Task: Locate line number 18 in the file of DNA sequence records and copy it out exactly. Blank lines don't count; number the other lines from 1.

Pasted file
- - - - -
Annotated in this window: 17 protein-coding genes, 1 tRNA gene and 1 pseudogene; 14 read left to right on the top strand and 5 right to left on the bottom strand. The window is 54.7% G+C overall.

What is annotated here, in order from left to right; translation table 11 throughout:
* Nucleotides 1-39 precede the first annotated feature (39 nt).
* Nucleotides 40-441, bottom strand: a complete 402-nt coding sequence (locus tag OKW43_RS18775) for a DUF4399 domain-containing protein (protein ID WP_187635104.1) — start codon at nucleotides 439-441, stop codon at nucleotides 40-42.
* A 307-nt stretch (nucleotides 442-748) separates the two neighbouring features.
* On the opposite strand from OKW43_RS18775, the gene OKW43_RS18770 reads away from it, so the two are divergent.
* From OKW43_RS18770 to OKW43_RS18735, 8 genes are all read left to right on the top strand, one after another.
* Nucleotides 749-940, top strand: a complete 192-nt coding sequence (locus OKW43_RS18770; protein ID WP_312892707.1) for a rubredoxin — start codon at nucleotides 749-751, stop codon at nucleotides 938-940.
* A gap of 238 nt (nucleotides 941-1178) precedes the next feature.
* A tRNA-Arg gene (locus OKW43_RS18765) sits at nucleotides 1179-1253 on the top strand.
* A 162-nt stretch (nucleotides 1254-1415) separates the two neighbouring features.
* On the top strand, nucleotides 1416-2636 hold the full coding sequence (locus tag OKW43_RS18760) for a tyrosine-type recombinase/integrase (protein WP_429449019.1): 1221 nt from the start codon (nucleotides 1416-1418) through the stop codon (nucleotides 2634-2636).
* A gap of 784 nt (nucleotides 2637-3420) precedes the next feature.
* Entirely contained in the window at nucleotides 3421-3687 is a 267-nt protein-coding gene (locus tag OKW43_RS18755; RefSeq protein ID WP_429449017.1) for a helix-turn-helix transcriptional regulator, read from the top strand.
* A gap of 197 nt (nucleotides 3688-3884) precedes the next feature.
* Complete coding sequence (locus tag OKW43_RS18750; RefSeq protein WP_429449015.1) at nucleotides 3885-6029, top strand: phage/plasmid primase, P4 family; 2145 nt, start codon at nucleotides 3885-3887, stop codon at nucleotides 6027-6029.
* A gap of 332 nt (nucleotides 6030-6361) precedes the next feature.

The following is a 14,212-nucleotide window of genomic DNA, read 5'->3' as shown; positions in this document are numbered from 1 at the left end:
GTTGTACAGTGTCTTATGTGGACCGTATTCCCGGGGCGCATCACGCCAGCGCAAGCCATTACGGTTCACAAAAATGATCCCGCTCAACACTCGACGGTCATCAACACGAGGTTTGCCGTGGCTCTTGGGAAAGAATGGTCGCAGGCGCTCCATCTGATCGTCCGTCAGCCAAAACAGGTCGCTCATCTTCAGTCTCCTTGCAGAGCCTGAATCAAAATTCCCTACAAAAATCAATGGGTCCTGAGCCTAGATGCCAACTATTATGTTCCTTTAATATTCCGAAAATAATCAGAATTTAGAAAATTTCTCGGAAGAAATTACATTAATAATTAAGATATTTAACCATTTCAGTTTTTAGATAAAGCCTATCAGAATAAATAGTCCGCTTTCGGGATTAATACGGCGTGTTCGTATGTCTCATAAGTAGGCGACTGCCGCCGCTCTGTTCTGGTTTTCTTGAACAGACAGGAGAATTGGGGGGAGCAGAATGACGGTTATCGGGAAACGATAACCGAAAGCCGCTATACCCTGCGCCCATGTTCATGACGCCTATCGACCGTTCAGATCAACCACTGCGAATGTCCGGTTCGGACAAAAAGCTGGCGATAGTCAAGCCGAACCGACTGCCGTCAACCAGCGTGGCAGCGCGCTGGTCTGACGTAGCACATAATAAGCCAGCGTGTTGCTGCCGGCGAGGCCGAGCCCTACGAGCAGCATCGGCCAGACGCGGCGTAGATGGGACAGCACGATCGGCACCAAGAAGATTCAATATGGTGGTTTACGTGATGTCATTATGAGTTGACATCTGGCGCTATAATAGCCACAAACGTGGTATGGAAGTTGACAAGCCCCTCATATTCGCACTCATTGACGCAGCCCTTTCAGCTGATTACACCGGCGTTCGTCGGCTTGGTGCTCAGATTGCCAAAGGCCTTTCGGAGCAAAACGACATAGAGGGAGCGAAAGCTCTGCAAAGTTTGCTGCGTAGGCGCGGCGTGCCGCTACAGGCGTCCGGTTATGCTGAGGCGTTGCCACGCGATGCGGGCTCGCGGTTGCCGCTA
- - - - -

The following is a 14,212-nucleotide window of genomic DNA, read 5'->3' as shown; positions in this document are numbered from 1 at the left end: